Meet the Trump Judge With Two Days of Trial Experience

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Analysis Law and Policy

Meet the Trump Judge With Two Days of Trial Experience

Lisa Needham

The American Bar Association rated Kathryn Kimball Mizelle as “Not Qualified,” saying she “has not tried a case, civil or criminal, as lead or co-counsel.”

While all eyes are on the rushed nomination of Amy Coney Barrett to the U.S. Supreme Court, Senate Majority Leader Mitch McConnell continues to push through Trump’s equally unqualified lower court candidates. Along with four other nominees, the Senate Judiciary Committee just advanced the nomination of Kathryn Kimball Mizelle, arguably one of Trump’s least accomplished picks.

Mizelle is 33 and only finished law school in 2012. In the eight years since, she hasn’t managed to practice much law. The American Bar Association rated her “Not Qualified,” explaining Mizelle “has not tried a case, civil or criminal, as lead or co-counsel.”

Even when the ABA took into account her non-trial experience, they could only credit Mizelle for five years of experience in the trial courts. The ABA recommends a minimum of 12 years of practice experience for federal judges. The ABA got to five years by adding up her one year of clerking for a federal trial court, her ten months at Jones Day (the conservative law firm that currently houses former Trump White House counsel Don McGahn), and her three years in government practice.

In her Jones Day bio, the firm hypes Mizelle’s government practice experience, saying she “prosecuted white-collar offenses” and “led grand jury investigations of multimillion-dollar tax shelters.”

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About that.

As the ABA explained, federal grand jury proceedings “do not take place before a judge,” so Mizelle didn’t appear in court. At all. And in “each instance those proceedings resulted in the defendant’s agreement to a plea of guilty with no trial.”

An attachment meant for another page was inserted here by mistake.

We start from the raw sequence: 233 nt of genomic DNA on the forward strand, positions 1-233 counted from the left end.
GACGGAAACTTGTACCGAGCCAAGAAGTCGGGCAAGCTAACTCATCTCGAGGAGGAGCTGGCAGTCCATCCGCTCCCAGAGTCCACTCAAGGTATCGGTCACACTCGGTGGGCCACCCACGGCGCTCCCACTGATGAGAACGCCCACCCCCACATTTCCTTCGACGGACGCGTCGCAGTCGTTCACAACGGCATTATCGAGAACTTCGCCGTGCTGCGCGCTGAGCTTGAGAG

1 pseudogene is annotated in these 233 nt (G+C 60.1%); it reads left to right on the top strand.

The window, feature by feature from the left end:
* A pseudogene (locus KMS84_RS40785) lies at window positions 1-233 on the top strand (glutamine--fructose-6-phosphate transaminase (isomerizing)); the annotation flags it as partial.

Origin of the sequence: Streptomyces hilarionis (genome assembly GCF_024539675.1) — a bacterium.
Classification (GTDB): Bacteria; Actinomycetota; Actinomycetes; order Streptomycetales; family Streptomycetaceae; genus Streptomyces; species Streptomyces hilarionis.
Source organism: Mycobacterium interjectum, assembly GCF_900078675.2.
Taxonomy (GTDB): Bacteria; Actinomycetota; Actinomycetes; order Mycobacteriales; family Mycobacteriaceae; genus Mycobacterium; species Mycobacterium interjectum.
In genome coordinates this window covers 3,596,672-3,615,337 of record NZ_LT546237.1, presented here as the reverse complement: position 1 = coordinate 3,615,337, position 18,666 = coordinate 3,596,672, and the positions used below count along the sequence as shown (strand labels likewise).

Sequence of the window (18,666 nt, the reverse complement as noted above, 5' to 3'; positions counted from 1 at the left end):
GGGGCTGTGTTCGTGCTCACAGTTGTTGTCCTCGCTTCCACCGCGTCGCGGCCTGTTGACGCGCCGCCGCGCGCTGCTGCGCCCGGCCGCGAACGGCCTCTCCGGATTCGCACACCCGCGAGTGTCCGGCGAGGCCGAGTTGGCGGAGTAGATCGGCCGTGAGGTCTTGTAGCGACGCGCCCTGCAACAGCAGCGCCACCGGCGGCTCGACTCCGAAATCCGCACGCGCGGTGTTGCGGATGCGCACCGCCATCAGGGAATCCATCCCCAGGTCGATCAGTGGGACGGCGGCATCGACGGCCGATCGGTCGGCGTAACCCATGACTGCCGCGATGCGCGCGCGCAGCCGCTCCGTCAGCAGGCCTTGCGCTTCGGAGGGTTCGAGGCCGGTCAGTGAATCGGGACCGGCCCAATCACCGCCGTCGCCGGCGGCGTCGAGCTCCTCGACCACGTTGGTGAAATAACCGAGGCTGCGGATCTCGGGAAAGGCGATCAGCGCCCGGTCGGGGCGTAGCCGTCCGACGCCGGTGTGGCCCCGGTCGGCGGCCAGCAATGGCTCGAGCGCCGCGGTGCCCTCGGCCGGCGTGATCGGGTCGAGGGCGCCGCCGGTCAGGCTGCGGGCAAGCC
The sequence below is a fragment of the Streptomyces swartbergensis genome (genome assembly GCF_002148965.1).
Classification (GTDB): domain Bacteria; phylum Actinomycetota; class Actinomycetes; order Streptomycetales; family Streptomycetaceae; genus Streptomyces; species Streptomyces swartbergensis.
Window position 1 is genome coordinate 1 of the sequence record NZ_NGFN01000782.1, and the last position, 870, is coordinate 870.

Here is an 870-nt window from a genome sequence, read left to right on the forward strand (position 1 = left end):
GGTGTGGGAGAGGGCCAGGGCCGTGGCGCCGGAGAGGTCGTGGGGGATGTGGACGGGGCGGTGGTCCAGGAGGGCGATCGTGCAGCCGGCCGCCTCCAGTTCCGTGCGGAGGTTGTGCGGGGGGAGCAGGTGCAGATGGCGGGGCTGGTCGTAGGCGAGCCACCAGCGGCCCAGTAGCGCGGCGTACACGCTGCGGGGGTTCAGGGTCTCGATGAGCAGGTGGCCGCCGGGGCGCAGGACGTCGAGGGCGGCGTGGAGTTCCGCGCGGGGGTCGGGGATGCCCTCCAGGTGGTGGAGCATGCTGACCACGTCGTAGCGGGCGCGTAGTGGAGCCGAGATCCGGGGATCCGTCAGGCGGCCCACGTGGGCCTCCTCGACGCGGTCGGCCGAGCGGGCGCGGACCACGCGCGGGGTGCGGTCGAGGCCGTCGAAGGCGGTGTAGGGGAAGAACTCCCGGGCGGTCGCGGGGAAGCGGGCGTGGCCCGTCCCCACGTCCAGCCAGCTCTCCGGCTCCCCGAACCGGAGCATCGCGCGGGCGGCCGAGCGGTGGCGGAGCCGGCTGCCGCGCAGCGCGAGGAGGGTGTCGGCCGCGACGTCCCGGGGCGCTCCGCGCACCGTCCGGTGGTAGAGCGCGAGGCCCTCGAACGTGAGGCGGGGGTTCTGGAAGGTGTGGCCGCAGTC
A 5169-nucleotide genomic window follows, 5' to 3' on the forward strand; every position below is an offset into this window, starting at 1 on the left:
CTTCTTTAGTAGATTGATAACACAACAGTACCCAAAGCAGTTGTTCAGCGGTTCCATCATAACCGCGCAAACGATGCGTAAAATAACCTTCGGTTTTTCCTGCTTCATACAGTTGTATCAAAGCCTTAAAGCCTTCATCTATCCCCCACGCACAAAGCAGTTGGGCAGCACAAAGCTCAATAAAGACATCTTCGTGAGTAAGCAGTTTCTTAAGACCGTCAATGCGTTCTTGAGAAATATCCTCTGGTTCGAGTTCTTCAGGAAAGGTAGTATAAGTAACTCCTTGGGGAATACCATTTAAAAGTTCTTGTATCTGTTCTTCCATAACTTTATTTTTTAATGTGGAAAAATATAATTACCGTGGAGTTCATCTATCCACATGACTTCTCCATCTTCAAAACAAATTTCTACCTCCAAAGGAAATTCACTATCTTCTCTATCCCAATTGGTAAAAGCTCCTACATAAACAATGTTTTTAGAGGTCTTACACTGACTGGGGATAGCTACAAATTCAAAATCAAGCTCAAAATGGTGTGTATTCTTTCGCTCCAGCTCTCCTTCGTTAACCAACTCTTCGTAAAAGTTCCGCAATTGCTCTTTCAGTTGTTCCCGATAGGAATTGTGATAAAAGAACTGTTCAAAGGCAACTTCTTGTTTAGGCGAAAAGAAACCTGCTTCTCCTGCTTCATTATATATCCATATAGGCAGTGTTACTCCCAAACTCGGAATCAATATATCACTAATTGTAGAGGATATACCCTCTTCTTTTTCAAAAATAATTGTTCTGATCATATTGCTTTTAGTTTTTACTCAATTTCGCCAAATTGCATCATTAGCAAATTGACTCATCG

Mizelle’s only trial experience came when she was in law school as co-counsel with a law professor supervising her. She participated in two state court trials lasting one day each.

Two days of trial experience, a lifetime on the federal bench as a district court judge for the Middle District of Florida.

Her time at Jones Day doesn’t cover her in glory either. As the Alliance for Justice pointed out, she has only one thing listed under “Experience” in her bio. Her big achievement in the last ten months is filing a brief on behalf of the Chamber of Commerce opposing the AFL-CIO’s request that the Occupational Safety and Health Administration (OSHA) create safety procedures for workers during the COVID-19 pandemic. The Chamber’s position was that OSHA’s current standards were fine, and the pandemic didn’t warrant any additional safety measures.

That flies in the face of all evidence. In just the meatpacking industry, over 48,000 workers have tested positive for the coronavirus. Complaints get filed with OSHA, but they get completely ignored. Participating in the collapse of worker safety is what Mizelle lists as her sole morsel of legal experience at her current firm.

So what did Mizelle do that made her such an attractive judicial candidate? The usual in the Trump era: clerk for conservative judges and justices, join the Federalist Society, and be a conservative Christian.

After her first federal trial court clerkship with James Moody, appointed by Bill Clinton, Mizelle ascended the ladder of conservative clerkships. She next clerked for Judge William Pryor in the Eleventh Circuit Court of Appeals. Pryor, a George W. Bush appointee, recently made news for affirming Florida’s poll tax on felons.

After her three arduous years of grand jury proceedings and the like, Mizelle went back to clerking, this time for Judge Gregory G. Katsas on the D.C. Circuit who is also Trump appointee and favors capital punishment. And after that? The golden ticket: clerking for Justice Clarence Thomas in the 2018-2019 Court term.

During her first clerkship, she took the time to offer a fawning remembrance of her time at a K-12 evangelical school. She said her work as a clerk is “work that I’m doing unto the Lord and I want to do my best for Him,” and she works “to glorify Christ.”

Like nearly all other Trump picks, Mizelle is a member of the conservative Federalist Society. She called Justice Thomas “the greatest living American.” Her husband, a high-ranking attorney at the Department of Homeland Security, is an ally of noted white supremacist Stephen Miller.

Mizelle is part of the new judicial norm under Trump. It’s one where legal expertise doesn’t matter—only fealty to conservative aims. For that, she’ll be perfect.